A washed-out bridge on Interstate 10 that cut off a vital shipping route with Arizona, mudslides in Moreno Valley and snarled Southern California freeway traffic from heavy weekend rain is only a preview of problems that could come with a strong El Niño this winter, forecasters say.
The weekend storm that washed over the region Saturday and Sunday was not only remarkable for its timing -- July rain storms are rare events in Southern California -- but for its strength, the National Weather Service said.
More than a dozen local rainfall records were broken over the weekend, the weather service reported, and more rain was forecast for Monday.
The El Niño phenomenon that has warmed Pacific waters has apparently laid out a welcome mat for tropical storms to creep north, closer to the California coast than during normal years, allowing for systems such as Tropical Storm Dolores to bring muggy, rainy weather to the West’s parched landscape, said Stuart Seto, an National Weather Service specialist.
“Even though Dolores is a pretty good wake-up call for us, we should start preparing for late August or early September,” Seto said, saying that’s when the region could see more sustained rains.
After that comes California’s traditional rain season, which begins in October. A strong El Niño could mean significant relief from the state’s unrelenting drought, Seto said.
But while a heavy rain season could spell long-term relief for California’s landscape, it would test Southern California’s infrastructure. On Sunday afternoon, a creek in Desert Center between Coachella and the Arizona border was overwhelmed and washed out a bridge on the 10 Freeway.
The road buckled and collapsed, cutting off one of the state’s vital truck shipping corridors for weeks or, more likely, months. On Monday, Caltrans began inspecting other bridges in the rain-soaked area and found a second one susceptible to collapse.
Meanwhile in Moreno Valley, about a dozen homeowners were working to clean up their properties after rock and mudslides sent tons of earth downhill.
July rain is so unusual in Southern California that the storm broke a number of records for the month. The 0.36 inch that fell in downtown Los Angeles on Saturday set a record for the most rainfall in July, surpassing the quarter-inch that fell in July 1886, said National Weather Service meteorologist David Sweet.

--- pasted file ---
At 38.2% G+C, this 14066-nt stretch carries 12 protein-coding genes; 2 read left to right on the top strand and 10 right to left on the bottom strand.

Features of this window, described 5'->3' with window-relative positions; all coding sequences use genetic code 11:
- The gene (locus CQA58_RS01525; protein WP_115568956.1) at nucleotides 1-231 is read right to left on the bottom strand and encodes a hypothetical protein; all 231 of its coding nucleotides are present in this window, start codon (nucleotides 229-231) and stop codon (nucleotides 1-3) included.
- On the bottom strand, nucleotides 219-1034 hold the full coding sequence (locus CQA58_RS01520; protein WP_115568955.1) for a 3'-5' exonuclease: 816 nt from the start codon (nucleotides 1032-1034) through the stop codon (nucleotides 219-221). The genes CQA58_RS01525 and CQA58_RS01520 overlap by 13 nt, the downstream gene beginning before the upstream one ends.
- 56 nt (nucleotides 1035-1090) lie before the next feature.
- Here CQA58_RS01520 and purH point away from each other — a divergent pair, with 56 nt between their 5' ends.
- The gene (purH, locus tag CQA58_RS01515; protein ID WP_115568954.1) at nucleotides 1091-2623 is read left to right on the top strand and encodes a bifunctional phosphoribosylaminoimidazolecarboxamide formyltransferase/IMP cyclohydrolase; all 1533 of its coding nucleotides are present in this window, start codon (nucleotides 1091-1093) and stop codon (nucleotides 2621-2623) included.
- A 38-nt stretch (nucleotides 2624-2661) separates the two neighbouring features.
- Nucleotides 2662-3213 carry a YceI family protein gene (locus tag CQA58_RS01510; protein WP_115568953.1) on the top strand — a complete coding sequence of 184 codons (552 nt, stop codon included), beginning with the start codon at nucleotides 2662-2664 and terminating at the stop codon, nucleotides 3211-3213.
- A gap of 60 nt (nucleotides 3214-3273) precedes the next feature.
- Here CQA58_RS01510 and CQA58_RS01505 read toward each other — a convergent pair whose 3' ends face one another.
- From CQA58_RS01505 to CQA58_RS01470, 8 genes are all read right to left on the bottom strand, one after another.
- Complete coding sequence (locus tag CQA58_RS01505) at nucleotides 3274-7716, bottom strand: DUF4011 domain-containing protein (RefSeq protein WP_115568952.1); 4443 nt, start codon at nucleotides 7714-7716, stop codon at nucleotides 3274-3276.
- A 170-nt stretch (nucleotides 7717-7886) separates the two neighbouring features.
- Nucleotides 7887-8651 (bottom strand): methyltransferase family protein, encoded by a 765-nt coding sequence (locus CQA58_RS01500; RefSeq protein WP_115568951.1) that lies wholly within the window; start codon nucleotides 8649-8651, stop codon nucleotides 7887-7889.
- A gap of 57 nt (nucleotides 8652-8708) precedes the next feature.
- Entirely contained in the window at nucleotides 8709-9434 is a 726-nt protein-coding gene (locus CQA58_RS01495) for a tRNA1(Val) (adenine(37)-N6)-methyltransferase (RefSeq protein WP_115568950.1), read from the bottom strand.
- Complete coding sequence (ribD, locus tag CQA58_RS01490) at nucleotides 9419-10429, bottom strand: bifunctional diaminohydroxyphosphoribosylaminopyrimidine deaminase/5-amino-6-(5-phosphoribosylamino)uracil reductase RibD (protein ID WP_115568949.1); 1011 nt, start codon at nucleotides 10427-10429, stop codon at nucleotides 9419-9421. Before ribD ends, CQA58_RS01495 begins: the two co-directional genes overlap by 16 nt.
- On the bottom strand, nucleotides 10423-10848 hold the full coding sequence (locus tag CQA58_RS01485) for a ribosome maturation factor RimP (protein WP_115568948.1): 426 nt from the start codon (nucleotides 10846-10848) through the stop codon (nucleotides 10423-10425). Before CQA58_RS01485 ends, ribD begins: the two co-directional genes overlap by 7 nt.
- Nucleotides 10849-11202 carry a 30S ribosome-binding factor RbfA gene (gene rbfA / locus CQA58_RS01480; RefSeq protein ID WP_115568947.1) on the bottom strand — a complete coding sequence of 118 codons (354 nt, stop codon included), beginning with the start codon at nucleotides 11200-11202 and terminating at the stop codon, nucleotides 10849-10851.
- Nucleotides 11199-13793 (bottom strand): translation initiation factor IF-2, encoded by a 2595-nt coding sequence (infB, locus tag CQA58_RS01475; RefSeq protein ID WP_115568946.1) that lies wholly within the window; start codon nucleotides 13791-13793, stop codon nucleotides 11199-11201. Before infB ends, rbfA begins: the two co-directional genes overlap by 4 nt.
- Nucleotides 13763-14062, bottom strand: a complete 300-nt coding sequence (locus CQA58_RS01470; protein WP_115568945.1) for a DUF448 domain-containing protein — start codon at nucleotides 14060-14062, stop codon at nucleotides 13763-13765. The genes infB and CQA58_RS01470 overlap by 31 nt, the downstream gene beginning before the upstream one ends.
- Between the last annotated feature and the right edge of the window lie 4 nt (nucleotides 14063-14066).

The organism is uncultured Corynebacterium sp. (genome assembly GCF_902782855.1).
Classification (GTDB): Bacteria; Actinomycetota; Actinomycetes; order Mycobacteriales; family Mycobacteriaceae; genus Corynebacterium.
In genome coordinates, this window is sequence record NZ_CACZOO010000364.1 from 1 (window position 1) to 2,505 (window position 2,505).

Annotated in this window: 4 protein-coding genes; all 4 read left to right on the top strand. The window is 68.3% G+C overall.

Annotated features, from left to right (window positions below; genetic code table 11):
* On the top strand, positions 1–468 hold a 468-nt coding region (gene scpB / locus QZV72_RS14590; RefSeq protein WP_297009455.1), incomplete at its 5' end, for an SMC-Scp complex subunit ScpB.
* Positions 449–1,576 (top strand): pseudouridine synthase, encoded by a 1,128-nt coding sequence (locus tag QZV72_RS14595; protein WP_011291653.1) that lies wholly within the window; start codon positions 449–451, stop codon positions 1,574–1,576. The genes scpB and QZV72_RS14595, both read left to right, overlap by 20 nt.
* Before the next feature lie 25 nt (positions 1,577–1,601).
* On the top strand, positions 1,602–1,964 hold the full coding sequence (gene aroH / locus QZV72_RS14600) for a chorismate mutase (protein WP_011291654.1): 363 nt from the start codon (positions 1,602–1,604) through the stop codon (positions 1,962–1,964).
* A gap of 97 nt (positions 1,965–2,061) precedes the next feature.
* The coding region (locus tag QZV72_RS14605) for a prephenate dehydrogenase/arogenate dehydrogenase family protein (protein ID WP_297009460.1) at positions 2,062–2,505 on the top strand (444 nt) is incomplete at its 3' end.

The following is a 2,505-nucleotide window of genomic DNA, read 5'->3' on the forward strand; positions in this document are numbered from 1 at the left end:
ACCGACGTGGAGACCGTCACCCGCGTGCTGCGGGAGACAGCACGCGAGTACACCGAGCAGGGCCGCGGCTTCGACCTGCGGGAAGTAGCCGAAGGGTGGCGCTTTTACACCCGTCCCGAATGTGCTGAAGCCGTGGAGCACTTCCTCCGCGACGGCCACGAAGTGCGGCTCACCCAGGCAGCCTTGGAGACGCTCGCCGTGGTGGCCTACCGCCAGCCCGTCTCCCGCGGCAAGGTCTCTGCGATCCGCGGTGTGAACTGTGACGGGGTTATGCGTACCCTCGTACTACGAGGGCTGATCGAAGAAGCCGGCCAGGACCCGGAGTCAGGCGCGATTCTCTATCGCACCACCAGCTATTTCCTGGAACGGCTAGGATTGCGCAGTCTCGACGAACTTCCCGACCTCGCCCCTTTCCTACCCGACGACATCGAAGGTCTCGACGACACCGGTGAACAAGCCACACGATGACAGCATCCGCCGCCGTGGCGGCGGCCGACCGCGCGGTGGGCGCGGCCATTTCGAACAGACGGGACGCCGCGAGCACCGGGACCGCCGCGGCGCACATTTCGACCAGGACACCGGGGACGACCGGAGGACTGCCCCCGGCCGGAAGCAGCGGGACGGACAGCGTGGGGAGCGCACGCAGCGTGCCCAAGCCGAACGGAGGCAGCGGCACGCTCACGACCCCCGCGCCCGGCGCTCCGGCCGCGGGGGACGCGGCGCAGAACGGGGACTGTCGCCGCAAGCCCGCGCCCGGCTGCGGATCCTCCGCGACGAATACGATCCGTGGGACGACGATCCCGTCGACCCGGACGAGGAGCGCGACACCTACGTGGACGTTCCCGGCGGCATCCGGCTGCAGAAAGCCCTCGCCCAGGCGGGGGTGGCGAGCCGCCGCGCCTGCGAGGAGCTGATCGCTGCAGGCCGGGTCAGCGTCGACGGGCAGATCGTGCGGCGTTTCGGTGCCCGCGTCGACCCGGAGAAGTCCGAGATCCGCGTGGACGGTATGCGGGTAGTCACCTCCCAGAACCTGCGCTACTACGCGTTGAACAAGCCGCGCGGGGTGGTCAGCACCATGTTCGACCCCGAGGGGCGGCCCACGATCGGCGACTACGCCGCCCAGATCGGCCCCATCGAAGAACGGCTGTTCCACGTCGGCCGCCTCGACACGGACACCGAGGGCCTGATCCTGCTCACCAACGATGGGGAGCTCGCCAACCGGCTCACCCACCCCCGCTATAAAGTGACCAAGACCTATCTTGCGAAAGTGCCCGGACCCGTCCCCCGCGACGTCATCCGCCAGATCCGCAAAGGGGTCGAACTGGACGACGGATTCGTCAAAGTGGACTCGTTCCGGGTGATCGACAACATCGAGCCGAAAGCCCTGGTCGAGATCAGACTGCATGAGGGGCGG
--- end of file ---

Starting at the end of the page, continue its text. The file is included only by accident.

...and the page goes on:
“July is typically the driest month of the year,” weather service meteorologist Scott Sukup said Sunday. “To have that much rain yesterday and another significant storm today is pretty unusual. ... For July it’s historical.”
In Orange County, a debris flow stranded several residents in Silverado Canyon on Sunday evening.
“We had a pretty significant mud and debris flow that went into the creek and then across Silverado Canyon Road, making the road impassable,” said Orange County Fire Authority Capt. Steve Concialdi.
The debris flow, in the Smisek Ranch area, is “about 300 feet long, around 3 feet deep and 4 to 5 feet wide,” Concialdi said, and residents are unable to get out.
“We had a 1,000-acre brush fire back in September, so we have a pretty large burn scar,” he said. “So when we do have significant rain, that mud and debris come downhill toward the road, toward homes.”
No homes, however, were at risk, Concialdi said.
In San Diego County, the hardest-hit area was in rural Ramona east of Escondido, where streets flooded, several cars were half-submerged, and some homes were flooded Saturday.
The worst of the storm was believed to have passed Sunday and drier weather was predicted by mid-week, the weather service said.
Los Angeles Times staff writers Tony Perry and Tony Barboza contributed to this report.